Photo: Alex Proper
Libende Boyz explain that, in the face of despair, any form of help is valuable. That’s what made them want to sing songs about peace and use their music to be part of the rallying cry for it in the region. "As artists, we have no more powerful weapon than our artistic expression to call on the world to come to the aid of the battered people of our homeland," says Tshims. For him, their songs about these themes are the cries of victims’ distress calling for an end to a tragedy that cannot be justified by any claim, based on the international principle that human life is sacred.
Libende Boyz hope that their songs will help to challenge decision-makers at all levels to respond effectively to this violence, and they strongly hope this will lead to the general mobilization of a local and global coalition to put an end to these killings. "It is this imminent expectation of peace to be celebrated that justifies the composition of festive songs celebrating the resilience of the population of Beni, Ituri and other regions plagued by insecurity in the framework of the artistic project, Motive," says Negro Man.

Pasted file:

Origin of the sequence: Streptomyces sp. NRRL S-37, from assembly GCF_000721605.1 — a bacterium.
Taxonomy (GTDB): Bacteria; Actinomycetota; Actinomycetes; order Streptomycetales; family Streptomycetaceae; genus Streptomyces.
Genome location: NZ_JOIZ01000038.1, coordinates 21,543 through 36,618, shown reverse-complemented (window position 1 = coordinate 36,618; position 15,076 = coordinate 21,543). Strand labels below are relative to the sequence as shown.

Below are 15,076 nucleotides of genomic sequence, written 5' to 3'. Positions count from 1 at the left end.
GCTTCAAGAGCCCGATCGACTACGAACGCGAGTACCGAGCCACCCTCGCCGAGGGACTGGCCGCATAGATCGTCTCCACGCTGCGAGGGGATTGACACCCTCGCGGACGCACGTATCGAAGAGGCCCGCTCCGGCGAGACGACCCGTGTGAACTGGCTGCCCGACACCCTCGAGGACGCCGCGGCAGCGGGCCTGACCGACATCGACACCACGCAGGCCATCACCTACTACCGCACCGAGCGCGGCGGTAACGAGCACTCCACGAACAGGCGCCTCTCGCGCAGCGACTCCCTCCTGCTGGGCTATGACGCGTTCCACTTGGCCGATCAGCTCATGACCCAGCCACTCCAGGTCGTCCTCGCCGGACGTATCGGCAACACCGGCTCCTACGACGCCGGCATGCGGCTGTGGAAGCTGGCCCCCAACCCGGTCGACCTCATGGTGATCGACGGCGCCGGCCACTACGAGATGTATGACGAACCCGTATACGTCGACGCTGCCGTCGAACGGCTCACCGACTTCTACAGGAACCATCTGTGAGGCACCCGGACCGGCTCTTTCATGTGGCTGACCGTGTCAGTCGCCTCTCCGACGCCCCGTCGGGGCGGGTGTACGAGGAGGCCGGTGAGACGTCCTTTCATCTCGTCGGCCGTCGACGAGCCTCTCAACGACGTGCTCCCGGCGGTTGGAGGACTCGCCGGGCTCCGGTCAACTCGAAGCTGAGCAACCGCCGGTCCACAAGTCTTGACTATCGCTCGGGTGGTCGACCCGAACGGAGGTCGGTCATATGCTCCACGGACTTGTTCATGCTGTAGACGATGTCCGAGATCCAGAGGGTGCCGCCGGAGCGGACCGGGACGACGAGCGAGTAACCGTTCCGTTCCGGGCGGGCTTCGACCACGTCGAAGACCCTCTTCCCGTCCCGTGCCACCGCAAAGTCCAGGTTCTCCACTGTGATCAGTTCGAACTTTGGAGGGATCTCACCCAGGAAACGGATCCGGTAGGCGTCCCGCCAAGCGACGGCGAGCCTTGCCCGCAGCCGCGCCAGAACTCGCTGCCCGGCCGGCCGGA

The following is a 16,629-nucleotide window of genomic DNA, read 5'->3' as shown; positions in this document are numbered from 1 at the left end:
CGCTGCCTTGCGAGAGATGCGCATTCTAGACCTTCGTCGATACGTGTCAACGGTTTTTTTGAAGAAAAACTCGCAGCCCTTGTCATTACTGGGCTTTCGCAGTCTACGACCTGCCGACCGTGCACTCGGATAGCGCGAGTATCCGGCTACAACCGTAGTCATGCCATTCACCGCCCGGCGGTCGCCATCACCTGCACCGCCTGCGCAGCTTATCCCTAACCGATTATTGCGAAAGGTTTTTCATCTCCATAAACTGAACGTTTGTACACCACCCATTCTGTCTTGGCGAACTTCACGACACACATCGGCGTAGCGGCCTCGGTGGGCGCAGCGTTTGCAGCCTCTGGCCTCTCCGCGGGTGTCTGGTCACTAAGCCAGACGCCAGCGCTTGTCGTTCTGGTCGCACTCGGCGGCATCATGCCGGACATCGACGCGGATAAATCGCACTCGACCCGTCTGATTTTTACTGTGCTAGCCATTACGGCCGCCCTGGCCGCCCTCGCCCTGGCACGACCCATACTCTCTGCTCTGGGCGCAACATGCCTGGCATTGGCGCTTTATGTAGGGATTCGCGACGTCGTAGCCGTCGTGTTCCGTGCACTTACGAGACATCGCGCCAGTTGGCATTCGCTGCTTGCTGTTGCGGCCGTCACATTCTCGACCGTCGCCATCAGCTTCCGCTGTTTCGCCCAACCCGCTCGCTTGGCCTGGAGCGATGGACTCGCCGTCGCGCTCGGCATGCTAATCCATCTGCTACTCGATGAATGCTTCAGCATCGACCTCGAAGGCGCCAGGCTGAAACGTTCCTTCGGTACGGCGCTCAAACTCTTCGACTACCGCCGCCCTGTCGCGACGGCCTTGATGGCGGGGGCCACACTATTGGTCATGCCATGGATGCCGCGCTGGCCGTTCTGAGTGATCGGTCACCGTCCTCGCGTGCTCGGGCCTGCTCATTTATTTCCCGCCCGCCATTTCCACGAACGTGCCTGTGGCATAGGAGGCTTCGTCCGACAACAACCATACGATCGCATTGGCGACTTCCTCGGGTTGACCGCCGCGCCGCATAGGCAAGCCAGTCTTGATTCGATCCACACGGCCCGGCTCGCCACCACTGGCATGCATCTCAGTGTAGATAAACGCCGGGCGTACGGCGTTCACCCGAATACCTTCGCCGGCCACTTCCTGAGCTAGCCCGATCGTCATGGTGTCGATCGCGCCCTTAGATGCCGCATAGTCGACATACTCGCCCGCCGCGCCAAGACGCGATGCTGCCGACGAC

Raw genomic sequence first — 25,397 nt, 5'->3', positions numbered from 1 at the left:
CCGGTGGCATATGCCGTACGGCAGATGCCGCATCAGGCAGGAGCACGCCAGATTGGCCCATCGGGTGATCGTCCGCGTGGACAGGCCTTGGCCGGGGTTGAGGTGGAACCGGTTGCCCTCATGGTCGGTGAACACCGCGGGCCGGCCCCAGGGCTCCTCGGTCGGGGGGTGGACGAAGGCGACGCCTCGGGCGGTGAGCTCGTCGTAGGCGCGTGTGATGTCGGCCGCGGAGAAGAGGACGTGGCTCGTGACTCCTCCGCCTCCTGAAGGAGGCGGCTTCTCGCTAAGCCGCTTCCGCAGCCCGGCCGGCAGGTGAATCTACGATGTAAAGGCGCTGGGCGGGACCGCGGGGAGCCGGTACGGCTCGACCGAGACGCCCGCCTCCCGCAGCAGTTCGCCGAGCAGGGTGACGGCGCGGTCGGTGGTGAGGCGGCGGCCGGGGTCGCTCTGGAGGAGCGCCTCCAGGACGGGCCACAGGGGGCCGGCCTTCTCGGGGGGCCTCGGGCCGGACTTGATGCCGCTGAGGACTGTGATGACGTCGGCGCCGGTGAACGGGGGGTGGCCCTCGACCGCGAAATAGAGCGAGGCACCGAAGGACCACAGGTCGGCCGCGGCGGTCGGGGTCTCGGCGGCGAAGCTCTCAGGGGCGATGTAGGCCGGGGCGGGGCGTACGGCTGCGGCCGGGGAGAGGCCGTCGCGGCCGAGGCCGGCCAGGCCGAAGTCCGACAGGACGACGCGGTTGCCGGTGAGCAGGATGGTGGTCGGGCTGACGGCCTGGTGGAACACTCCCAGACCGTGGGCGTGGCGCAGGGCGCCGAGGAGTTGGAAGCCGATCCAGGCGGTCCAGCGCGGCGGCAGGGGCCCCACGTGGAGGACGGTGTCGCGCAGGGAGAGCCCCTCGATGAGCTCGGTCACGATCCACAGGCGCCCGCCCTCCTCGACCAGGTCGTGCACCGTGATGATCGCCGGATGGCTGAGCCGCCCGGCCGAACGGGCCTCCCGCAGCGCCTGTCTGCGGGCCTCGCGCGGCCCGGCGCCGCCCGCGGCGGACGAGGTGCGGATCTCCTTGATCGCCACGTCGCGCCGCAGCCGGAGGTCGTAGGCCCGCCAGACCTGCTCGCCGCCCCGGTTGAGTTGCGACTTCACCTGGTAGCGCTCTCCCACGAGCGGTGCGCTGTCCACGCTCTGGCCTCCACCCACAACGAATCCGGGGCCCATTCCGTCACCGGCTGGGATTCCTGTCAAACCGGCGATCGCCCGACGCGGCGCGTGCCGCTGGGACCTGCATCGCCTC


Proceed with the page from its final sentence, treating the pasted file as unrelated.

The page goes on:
The music that fills Motive, their most recent album release, is based on a belief in the resilience and strength of Beni’s citizens to rise up from bad situations. But the group is going further than just singing about resilience and strength.
The first part of the project, entirely sung by SLM/Libende Boyz, was released on in May last year, and the second part, which includes collaborations with Congolese stars like Koffi Olomide, Mohombi Moupondo, and Pson, and notable artists from other African countries, like 1da Banton, LAX, Eugy Official, Spice Diana, and Anita Jaxson will be released in in the middle of this year. It’s produced by BALMA CORP, a Goma-based organization that will donate 40% of the project's proceeds to a scholarship fund for children orphaned by soldiers who died fighting violent extremism in the Beni region.